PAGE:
New Smart Jacket Controls Drones With Full-Body Movements

Research shows moving beyond simple hand-and-finger controls can lead to more intuitive drone operation and a faster learning curve.

byMarco Margaritoff|
New Smart Jacket Controls Drones With Full-Body Movements


The Swiss Federal Institute of Technology (EPFL) has developed a Smart Jacket prototype that would serve as a substitute for traditional drone controls, freeing operators to use their hands for other tasks and providing a more nuanced, intuitive way of operating UAVs. The jacket is fitted with sensors that detect the user's movements, which are then translated to drone-operation commands. Testing is in the preliminary stages, and uses a virtual reality (VR) headset to give the user the impression of operating a real machine. Results have so far been impressive, and it seems like operating a drone through body movements—leaning to one side or another, spreading one's arms, etc.—rather than pushing buttons, allows for more precise and effective results.

The VR headset gives the user a simulated bird's-eye view of what an airborne drone's camera would see. The sound of air whooshing through the user's ears further fleshes out the simulation, courtesy of a simple pair of earbuds and pre-recorded audio. In order not to strain to keep one's arms aloft while operating, the user rests them atop a metal support bar. If you know anything about sensory deprivation, this is fairly important: you don't want to be reminded of your physical self when trying to mentally be elsewhere. The more you feel as one with the object of control, the more effective you'll be at guiding it. At least, that's what they're going for here. 

"The goal is to make people fly without ever leaving the ground," says the creator of the jacket, Dario Floreano of the EPFL.

According to NewScientist, "Floreano believes that the jacket gives drone pilots a more intuitive way to control their aircraft, letting them focus on other tasks at the same time. Pilots on a search-and-rescue mission could communicate with the ground team more easily if they didn’t have to focus all their attention on using their hands to control a drone." This is a very interesting departure from the focus of improving drones themselves or finding different societal uses for these UAVs. Rather than joining those efforts, Floreano and her team are focused on innovating how the mind and body work best in tandem with drone operation. Just how far this idea can be taken will take some time to realize, but for now it seems that Floreano has at the very least improved the learning curve for professionally operating a drone.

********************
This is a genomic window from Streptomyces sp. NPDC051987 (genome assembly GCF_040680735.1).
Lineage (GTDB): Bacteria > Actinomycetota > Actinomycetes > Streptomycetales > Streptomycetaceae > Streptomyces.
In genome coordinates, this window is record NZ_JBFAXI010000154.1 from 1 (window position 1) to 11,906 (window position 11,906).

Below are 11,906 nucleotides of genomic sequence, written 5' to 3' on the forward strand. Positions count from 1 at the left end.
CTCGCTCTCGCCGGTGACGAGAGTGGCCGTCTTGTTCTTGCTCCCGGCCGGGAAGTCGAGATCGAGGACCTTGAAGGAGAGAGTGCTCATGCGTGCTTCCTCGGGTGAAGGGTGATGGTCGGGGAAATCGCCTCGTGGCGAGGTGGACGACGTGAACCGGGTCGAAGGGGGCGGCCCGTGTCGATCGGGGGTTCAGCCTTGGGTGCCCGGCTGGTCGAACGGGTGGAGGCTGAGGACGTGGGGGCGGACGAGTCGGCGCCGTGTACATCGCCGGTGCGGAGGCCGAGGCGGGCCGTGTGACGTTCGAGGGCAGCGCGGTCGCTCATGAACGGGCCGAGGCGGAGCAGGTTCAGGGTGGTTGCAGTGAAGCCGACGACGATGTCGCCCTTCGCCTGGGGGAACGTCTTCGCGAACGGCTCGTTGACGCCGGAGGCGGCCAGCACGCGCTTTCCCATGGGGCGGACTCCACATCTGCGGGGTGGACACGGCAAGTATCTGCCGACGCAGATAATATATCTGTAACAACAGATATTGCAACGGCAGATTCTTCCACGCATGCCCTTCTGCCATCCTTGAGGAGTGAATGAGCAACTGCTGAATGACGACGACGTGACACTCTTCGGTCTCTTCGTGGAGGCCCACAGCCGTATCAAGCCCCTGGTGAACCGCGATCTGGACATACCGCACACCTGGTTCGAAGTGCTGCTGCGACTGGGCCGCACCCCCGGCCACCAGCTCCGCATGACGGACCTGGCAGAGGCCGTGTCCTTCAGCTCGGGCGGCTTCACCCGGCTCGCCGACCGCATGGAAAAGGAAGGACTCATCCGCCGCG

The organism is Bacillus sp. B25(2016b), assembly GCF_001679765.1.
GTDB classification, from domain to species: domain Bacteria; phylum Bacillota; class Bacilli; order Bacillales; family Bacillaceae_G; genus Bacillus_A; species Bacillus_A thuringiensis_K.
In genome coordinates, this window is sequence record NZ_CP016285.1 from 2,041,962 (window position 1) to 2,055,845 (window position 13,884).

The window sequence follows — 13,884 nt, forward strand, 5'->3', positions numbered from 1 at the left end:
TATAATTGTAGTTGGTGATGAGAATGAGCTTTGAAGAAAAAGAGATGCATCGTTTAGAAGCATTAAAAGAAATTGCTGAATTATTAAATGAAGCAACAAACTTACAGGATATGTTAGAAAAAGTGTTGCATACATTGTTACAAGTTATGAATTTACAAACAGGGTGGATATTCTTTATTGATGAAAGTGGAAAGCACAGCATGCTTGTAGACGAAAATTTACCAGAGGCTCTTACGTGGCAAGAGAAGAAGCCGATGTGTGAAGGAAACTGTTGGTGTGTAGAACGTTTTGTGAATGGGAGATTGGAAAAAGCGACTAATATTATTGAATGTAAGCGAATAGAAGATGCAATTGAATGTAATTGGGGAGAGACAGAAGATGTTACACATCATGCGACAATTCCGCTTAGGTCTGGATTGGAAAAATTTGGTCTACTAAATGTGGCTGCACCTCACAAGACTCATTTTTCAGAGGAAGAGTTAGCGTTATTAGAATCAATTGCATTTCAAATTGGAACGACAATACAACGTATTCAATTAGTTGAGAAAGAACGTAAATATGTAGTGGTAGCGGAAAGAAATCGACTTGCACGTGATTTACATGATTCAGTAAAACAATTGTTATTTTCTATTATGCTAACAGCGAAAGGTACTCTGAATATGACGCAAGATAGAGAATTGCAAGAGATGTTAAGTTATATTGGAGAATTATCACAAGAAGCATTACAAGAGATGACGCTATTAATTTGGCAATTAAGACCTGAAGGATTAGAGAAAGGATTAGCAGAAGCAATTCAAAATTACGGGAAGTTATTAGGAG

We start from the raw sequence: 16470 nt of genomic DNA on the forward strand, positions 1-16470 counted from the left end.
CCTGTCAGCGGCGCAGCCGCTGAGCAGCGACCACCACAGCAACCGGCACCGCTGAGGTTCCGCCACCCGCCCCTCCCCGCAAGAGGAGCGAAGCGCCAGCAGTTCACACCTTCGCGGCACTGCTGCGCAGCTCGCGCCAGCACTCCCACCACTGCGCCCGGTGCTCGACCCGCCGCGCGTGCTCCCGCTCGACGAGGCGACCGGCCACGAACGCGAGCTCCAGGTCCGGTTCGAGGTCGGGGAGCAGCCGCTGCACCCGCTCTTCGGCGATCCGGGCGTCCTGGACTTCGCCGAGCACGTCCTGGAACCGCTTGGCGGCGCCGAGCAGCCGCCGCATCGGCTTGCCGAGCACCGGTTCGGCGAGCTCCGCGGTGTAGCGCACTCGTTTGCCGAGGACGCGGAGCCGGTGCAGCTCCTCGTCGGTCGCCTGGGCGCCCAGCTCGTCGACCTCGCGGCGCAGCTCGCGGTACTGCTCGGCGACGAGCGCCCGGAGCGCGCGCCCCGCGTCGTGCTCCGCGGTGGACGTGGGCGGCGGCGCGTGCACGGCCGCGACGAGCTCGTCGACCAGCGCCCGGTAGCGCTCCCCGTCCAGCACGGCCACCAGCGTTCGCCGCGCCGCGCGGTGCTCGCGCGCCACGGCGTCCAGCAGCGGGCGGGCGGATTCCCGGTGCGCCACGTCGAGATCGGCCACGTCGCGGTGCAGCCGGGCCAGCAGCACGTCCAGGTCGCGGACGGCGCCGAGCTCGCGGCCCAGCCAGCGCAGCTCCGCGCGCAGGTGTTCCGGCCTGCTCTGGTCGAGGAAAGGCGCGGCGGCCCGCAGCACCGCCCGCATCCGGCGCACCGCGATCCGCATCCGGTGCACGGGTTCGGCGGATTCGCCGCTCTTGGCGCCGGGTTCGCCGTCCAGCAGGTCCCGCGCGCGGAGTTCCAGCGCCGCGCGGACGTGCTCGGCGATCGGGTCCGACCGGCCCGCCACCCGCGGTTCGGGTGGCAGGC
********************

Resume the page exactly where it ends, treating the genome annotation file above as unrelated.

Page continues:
"People with a lot of practice are really good at controlling drones with traditional controls,” states Corine Rognon, a member of Floreano's team. “But with the fly jacket people reach the same level without the practice.”

According to the University of Exeter's Karen Anderson, the sheer sensory overload that comes with piloting a drone, completing several tasks, and mentally being in two places at once, demands a new way of thinking. Anderson believes that this is a step in the right direction—that we can become far more advanced in our drone use by not being limited to primitive, simple hand-and-finger activity. 

"Piloting drones is a difficult thing," she says. "Wearing a suit that can control the drone without that brain-eye-finger co-ordination gives a more direct way of sending commands to the flying machine." The combination of Virtual Reality and drones is exciting enough, but exploring the ways in which the mind and body can become even more efficient at operating drones themselves is more fascinating still. We can't wait to see where this leads, and will make sure to keep a bird's-eye view of this technology as it develops.